Alberta Government Study Update Notice
Mar 16, 2018 Bow and Elbow River Hazard Study Update
© 2018 Government of Alberta
Bow and Elbow River Hazard Study Update
We would like to provide an update on the status of the Bow and Elbow River Hazard Study.
Substantial progress has been made since the multi-year study started in fall 2015. All components of
work are either complete or in late stages. Although the study was expected to be complete in
December 2017, project timelines were extended to include additional analysis and an expanded set of
deliverables. Technical work is now expected to continue through spring 2018.
We recognize there will be tremendous interest in any new flood mapping. Our study finalization
process includes municipal and First Nation review and public engagement for major components, as
appropriate. Our goal is to provide useful tools to communities and the public as soon as possible.
The Bow and Elbow River Hazard Study is being completed under the provincial Flood Hazard
Identification Program, the goals of which include enhancement of public safety and reduction of future
flood damages through the identification of river and flood hazards.
More information about the Alberta Flood Hazard Identification Program can be found at:
If you have any questions regarding this work, the project engagement specialist, Ruth DeSantis, can
be contacted at:
• Telephone: 403 355-2493
Project Background and Study Progress
The Bow and Elbow River Hazard Study will identify and assess river-related hazards along 80 km of
the Bow River and 70 km of the Elbow River, including lengths of Bragg and Lott Creeks. The study
area covers the Bow River between Bearspaw Dam and the Highwood River confluence, and the
Elbow River between Bragg Creek and the Bow River confluence. The study project reach includes
Calgary, Bragg Creek, Municipal District of Foothills, Redwood Meadows, Rocky View County, and
The main study deliverables outlined below include a hydrology assessment, new hydraulic river
models, updated and new flood inundation and flood hazard mapping, a flood risk inventory, and a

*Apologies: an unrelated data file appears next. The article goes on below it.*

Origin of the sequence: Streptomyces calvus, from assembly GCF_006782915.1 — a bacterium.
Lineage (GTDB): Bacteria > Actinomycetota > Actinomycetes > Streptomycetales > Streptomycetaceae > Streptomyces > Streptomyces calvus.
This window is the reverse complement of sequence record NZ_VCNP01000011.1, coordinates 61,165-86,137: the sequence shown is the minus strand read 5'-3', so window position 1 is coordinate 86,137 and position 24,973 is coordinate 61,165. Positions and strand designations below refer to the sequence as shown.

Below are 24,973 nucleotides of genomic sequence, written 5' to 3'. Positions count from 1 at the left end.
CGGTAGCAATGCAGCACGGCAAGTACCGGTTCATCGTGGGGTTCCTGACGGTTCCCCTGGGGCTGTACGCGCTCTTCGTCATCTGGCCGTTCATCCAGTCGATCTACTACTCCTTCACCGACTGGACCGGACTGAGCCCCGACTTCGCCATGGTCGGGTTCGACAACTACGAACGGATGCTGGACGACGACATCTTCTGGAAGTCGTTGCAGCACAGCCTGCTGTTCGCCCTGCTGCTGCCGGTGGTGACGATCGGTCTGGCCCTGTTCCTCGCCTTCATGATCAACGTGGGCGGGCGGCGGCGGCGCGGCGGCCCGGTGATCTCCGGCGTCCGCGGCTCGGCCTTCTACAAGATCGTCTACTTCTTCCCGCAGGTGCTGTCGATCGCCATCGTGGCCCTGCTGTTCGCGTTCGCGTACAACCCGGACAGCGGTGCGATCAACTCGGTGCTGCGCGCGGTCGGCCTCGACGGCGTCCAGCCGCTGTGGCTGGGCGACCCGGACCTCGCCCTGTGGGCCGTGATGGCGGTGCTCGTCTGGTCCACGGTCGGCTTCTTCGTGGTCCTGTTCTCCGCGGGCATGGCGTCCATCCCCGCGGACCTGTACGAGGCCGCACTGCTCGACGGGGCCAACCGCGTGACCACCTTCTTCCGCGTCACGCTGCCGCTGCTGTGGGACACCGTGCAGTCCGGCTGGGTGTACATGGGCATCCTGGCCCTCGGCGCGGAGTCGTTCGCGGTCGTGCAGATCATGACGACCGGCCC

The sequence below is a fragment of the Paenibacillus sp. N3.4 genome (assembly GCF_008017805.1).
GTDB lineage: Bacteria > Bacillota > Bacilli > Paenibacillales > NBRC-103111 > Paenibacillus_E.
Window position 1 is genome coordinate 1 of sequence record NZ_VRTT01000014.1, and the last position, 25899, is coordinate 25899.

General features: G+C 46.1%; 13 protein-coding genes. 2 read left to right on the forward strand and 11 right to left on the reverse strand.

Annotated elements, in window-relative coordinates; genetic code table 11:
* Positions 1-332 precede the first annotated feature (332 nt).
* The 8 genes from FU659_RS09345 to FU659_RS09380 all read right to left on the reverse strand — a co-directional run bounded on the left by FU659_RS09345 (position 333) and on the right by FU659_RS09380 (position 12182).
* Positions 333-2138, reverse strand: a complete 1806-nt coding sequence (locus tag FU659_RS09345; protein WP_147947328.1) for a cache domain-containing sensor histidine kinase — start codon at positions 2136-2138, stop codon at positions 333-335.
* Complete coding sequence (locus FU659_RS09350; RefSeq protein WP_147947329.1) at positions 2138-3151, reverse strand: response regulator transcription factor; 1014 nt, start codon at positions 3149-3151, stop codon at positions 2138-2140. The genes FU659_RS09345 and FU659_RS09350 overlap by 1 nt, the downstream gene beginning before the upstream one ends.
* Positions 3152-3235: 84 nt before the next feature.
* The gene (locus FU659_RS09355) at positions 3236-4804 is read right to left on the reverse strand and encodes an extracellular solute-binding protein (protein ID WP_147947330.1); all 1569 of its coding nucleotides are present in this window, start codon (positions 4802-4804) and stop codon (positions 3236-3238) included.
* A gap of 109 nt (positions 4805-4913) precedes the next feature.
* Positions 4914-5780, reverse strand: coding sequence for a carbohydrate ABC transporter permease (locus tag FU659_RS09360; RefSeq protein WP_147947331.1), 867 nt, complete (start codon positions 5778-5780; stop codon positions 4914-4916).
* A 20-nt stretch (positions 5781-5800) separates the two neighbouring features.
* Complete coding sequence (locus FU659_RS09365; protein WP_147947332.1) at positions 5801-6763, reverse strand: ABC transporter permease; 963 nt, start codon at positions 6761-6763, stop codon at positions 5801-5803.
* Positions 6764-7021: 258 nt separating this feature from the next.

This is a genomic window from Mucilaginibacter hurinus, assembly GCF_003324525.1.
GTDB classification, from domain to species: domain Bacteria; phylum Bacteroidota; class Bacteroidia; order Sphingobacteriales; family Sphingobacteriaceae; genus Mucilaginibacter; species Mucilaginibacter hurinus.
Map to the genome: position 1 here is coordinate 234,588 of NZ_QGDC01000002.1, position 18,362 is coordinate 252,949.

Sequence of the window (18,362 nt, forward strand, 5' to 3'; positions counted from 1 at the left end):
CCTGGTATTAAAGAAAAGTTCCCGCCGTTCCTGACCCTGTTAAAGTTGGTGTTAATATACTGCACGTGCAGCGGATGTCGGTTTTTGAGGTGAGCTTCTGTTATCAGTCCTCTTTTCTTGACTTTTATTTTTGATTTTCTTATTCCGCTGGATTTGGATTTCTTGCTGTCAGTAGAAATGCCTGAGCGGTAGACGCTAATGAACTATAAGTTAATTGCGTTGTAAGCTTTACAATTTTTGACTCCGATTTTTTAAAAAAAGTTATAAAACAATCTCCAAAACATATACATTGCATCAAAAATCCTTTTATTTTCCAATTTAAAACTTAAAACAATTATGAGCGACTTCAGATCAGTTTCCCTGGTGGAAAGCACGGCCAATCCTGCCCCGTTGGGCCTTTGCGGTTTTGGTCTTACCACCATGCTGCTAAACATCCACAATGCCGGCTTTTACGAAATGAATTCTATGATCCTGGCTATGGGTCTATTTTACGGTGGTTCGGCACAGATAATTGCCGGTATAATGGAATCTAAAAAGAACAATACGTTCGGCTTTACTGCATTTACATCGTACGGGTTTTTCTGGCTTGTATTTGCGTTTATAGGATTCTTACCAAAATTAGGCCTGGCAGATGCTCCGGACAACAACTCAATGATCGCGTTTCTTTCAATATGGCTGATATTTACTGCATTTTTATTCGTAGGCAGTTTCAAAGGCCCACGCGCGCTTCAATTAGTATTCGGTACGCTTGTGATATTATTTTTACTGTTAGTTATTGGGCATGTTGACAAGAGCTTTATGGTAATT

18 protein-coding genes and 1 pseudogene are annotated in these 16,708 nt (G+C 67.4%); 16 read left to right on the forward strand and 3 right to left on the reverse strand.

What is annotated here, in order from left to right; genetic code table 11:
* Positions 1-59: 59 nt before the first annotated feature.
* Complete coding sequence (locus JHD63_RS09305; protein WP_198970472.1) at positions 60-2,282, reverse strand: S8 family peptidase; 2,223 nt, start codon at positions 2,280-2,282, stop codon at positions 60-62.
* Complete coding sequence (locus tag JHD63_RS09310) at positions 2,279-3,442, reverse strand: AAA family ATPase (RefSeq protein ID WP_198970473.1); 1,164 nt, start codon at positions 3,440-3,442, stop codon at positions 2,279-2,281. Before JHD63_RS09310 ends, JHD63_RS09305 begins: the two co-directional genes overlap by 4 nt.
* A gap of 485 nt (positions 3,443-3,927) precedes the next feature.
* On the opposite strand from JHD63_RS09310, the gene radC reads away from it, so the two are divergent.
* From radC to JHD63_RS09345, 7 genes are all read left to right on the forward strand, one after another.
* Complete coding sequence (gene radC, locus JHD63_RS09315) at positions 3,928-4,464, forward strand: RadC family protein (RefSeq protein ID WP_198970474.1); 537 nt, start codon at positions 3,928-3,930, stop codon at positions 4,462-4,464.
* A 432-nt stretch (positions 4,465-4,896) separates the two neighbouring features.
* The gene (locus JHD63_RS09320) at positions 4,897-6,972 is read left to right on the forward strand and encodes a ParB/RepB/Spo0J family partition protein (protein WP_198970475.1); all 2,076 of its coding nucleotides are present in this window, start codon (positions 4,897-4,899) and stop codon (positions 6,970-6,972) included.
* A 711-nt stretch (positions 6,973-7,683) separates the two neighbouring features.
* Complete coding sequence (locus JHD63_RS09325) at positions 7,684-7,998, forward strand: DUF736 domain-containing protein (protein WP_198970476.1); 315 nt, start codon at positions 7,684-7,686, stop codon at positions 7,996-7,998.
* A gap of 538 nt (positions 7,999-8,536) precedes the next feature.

channel stability assessment – all of which will be provided to each community within the study reach to
support their local emergency response and land-use planning needs.
• Survey & Base Data Collection – Complete
Hydraulic models and flood maps require high-accuracy base data. Field surveys and LiDAR
remote sensing are used to collect river and floodplain elevations, channel cross section data,
bridge and culvert information, and dedicated flood control structure details.
• Hydrology Assessment – Complete
The hydrology assessment estimates flows for a wide range of possible floods along the Bow
and Elbow Rivers, including the 2, 5, 10, 20, 35, 50, 75, 100, 200, 350, 500, 750 and 1000-year
floods. The analysis will include the 2013 flood.
• Hydraulic River Modelling – Late Stages
A new hydraulic computer model of the entire river system will be created using new survey
data and modern tools. The model will be calibrated using surveyed highwater marks from past
floods to ensure that results for different floods are reasonable.
• Flood Inundation Mapping – Late Stages
Flood maps for thirteen different sized floods, based on the hydraulic model results and the
hydrology assessment, will be produced. Flood inundation maps can be used for emergency
response planning and to inform local infrastructure design. These maps show areas of isolated
flooding or areas that could be flooded if local berms fail.
• Flood Hazard Mapping – Late Stages
Flood hazard mapping divides the 100-year floodplain into floodway and flood fringe zones,
which show where flooding is deepest and most destructive. These maps can be used to help
guide long-term development planning.
• Flood Risk Assessment & Inventory – Late Stages
An inventory of structures at risk of flooding for all of the mapped flood scenarios will be created.
This flood risk assessment and inventory can support future flood damage assessments.
• Channel Stability Investigation – Late Stages
The main goal of this study component is to provide insight into general channel stability along
the Bow and Elbow Rivers. We will compare current and historic riverbank locations and
channel cross sections as far back as 1949 using historic aerial photos.